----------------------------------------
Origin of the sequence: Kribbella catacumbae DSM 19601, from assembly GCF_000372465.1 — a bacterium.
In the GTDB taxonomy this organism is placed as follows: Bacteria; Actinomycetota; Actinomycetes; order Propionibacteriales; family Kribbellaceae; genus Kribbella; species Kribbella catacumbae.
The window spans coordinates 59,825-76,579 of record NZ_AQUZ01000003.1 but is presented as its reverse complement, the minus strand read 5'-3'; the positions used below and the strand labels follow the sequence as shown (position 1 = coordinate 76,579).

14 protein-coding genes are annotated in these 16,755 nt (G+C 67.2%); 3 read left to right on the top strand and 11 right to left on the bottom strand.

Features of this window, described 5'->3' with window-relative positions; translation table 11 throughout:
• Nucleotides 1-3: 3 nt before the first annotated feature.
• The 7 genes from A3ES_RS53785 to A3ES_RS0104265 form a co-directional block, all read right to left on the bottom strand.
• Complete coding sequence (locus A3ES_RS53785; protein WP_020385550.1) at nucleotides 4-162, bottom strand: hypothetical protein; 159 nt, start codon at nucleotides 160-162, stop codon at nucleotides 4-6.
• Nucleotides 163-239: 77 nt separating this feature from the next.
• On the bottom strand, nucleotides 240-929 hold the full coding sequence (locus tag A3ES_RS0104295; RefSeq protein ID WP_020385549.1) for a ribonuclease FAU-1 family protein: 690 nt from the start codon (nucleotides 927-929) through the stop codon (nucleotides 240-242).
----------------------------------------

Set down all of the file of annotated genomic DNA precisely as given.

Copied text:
Origin of the sequence: Kribbella catacumbae DSM 19601, from assembly GCF_000372465.1 — a bacterium.
In the GTDB taxonomy this organism is placed as follows: Bacteria; Actinomycetota; Actinomycetes; order Propionibacteriales; family Kribbellaceae; genus Kribbella; species Kribbella catacumbae.
The window spans coordinates 59,825-76,579 of record NZ_AQUZ01000003.1 but is presented as its reverse complement, the minus strand read 5'-3'; the positions used below and the strand labels follow the sequence as shown (position 1 = coordinate 76,579).

14 protein-coding genes are annotated in these 16,755 nt (G+C 67.2%); 3 read left to right on the top strand and 11 right to left on the bottom strand.

Features of this window, described 5'->3' with window-relative positions; translation table 11 throughout:
• Nucleotides 1-3: 3 nt before the first annotated feature.
• The 7 genes from A3ES_RS53785 to A3ES_RS0104265 form a co-directional block, all read right to left on the bottom strand.
• Complete coding sequence (locus A3ES_RS53785; protein WP_020385550.1) at nucleotides 4-162, bottom strand: hypothetical protein; 159 nt, start codon at nucleotides 160-162, stop codon at nucleotides 4-6.
• Nucleotides 163-239: 77 nt separating this feature from the next.
• On the bottom strand, nucleotides 240-929 hold the full coding sequence (locus tag A3ES_RS0104295; RefSeq protein ID WP_020385549.1) for a ribonuclease FAU-1 family protein: 690 nt from the start codon (nucleotides 927-929) through the stop codon (nucleotides 240-242).